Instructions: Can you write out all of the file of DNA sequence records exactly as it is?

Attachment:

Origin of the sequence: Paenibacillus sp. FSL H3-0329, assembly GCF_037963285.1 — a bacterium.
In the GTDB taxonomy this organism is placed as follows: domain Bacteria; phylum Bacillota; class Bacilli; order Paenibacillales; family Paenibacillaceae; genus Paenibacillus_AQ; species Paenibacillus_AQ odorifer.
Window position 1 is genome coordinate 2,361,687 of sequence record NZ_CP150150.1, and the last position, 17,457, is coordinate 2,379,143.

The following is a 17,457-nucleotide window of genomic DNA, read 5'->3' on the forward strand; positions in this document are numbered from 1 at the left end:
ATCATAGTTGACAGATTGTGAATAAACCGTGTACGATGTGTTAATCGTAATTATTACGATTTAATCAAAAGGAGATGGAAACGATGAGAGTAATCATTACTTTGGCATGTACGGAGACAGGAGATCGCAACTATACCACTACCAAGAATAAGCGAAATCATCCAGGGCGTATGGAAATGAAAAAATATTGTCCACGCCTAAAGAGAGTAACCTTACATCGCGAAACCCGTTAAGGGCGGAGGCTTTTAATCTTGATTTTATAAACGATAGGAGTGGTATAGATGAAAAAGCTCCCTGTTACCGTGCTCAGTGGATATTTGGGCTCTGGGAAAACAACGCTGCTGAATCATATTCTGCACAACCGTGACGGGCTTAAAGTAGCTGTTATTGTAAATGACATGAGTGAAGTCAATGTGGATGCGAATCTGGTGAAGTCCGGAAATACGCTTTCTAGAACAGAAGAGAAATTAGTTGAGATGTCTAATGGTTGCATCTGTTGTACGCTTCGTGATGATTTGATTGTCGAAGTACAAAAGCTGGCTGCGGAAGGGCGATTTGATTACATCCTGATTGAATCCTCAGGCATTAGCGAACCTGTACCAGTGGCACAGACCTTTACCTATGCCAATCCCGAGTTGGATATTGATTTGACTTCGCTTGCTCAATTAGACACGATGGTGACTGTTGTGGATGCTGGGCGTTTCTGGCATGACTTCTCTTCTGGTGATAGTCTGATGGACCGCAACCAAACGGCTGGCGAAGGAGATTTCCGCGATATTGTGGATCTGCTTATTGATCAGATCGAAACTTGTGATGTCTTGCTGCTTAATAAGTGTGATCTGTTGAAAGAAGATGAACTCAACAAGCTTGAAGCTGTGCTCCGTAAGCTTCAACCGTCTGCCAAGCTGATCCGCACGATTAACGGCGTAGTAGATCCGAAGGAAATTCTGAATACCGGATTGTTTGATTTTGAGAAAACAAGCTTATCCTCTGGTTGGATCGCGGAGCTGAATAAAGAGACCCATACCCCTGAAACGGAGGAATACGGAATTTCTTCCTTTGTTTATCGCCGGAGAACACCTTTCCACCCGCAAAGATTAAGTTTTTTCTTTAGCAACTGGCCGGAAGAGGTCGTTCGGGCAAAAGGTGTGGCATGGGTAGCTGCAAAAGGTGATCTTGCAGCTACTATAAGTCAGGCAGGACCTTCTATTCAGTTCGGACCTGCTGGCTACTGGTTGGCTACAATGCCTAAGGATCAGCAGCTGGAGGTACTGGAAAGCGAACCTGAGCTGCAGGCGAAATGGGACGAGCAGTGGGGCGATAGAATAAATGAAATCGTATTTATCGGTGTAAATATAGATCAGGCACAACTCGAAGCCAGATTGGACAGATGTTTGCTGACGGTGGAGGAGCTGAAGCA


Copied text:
Origin of the sequence: Paenibacillus sp. FSL H3-0329, assembly GCF_037963285.1 — a bacterium.
In the GTDB taxonomy this organism is placed as follows: domain Bacteria; phylum Bacillota; class Bacilli; order Paenibacillales; family Paenibacillaceae; genus Paenibacillus_AQ; species Paenibacillus_AQ odorifer.
Window position 1 is genome coordinate 2,361,687 of sequence record NZ_CP150150.1, and the last position, 17,457, is coordinate 2,379,143.

The following is a 17,457-nucleotide window of genomic DNA, read 5'->3' on the forward strand; positions in this document are numbered from 1 at the left end:
ATCATAGTTGACAGATTGTGAATAAACCGTGTACGATGTGTTAATCGTAATTATTACGATTTAATCAAAAGGAGATGGAAACGATGAGAGTAATCATTACTTTGGCATGTACGGAGACAGGAGATCGCAACTATACCACTACCAAGAATAAGCGAAATCATCCAGGGCGTATGGAAATGAAAAAATATTGTCCACGCCTAAAGAGAGTAACCTTACATCGCGAAACCCGTTAAGGGCGGAGGCTTTTAATCTTGATTTTATAAACGATAGGAGTGGTATAGATGAAAAAGCTCCCTGTTACCGTGCTCAGTGGATATTTGGGCTCTGGGAAAACAACGCTGCTGAATCATATTCTGCACAACCGTGACGGGCTTAAAGTAGCTGTTATTGTAAATGACATGAGTGAAGTCAATGTGGATGCGAATCTGGTGAAGTCCGGAAATACGCTTTCTAGAACAGAAGAGAAATTAGTTGAGATGTCTAATGGTTGCATCTGTTGTACGCTTCGTGATGATTTGATTGTCGAAGTACAAAAGCTGGCTGCGGAAGGGCGATTTGATTACATCCTGATTGAATCCTCAGGCATTAGCGAACCTGTACCAGTGGCACAGACCTTTACCTATGCCAATCCCGAGTTGGATATTGATTTGACTTCGCTTGCTCAATTAGACACGATGGTGACTGTTGTGGATGCTGGGCGTTTCTGGCATGACTTCTCTTCTGGTGATAGTCTGATGGACCGCAACCAAACGGCTGGCGAAGGAGATTTCCGCGATATTGTGGATCTGCTTATTGATCAGATCGAAACTTGTGATGTCTTGCTGCTTAATAAGTGTGATCTGTTGAAAGAAGATGAACTCAACAAGCTTGAAGCTGTGCTCCGTAAGCTTCAACCGTCTGCCAAGCTGATCCGCACGATTAACGGCGTAGTAGATCCGAAGGAAATTCTGAATACCGGATTGTTTGATTTTGAGAAAACAAGCTTATCCTCTGGTTGGATCGCGGAGCTGAATAAAGAGACCCATACCCCTGAAACGGAGGAATACGGAATTTCTTCCTTTGTTTATCGCCGGAGAACACCTTTCCACCCGCAAAGATTAAGTTTTTTCTTTAGCAACTGGCCGGAAGAGGTCGTTCGGGCAAAAGGTGTGGCATGGGTAGCTGCAAAAGGTGATCTTGCAGCTACTATAAGTCAGGCAGGACCTTCTATTCAGTTCGGACCTGCTGGCTACTGGTTGGCTACAATGCCTAAGGATCAGCAGCTGGAGGTACTGGAAAGCGAACCTGAGCTGCAGGCGAAATGGGACGAGCAGTGGGGCGATAGAATAAATGAAATCGTATTTATCGGTGTAAATATAGATCAGGCACAACTCGAAGCCAGATTGGACAGATGTTTGCTGACGGTGGAGGAGCTGAAGCA